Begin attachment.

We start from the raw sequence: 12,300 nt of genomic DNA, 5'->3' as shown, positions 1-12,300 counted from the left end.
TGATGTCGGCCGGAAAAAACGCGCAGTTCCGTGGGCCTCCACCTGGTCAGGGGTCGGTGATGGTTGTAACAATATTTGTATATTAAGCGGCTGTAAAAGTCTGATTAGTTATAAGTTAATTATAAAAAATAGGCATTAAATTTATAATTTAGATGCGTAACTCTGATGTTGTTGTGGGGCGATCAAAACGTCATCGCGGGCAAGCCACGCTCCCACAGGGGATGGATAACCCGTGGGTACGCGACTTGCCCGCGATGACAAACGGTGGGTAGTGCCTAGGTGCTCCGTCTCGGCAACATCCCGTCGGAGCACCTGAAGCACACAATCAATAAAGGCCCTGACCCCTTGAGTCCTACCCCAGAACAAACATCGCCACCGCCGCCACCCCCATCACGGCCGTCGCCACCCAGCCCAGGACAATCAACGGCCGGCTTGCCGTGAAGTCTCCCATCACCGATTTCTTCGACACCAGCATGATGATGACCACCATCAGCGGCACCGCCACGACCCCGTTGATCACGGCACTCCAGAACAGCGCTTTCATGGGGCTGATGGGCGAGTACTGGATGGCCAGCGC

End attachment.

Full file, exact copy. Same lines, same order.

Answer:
We start from the raw sequence: 12,300 nt of genomic DNA, 5'->3' as shown, positions 1-12,300 counted from the left end.
TGATGTCGGCCGGAAAAAACGCGCAGTTCCGTGGGCCTCCACCTGGTCAGGGGTCGGTGATGGTTGTAACAATATTTGTATATTAAGCGGCTGTAAAAGTCTGATTAGTTATAAGTTAATTATAAAAAATAGGCATTAAATTTATAATTTAGATGCGTAACTCTGATGTTGTTGTGGGGCGATCAAAACGTCATCGCGGGCAAGCCACGCTCCCACAGGGGATGGATAACCCGTGGGTACGCGACTTGCCCGCGATGACAAACGGTGGGTAGTGCCTAGGTGCTCCGTCTCGGCAACATCCCGTCGGAGCACCTGAAGCACACAATCAATAAAGGCCCTGACCCCTTGAGTCCTACCCCAGAACAAACATCGCCACCGCCGCCACCCCCATCACGGCCGTCGCCACCCAGCCCAGGACAATCAACGGCCGGCTTGCCGTGAAGTCTCCCATCACCGATTTCTTCGACACCAGCATGATGATGACCACCATCAGCGGCACCGCCACGACCCCGTTGATCACGGCACTCCAGAACAGCGCTTTCATGGGGCTGATGGGCGAGTACTGGATGGCCAGCGC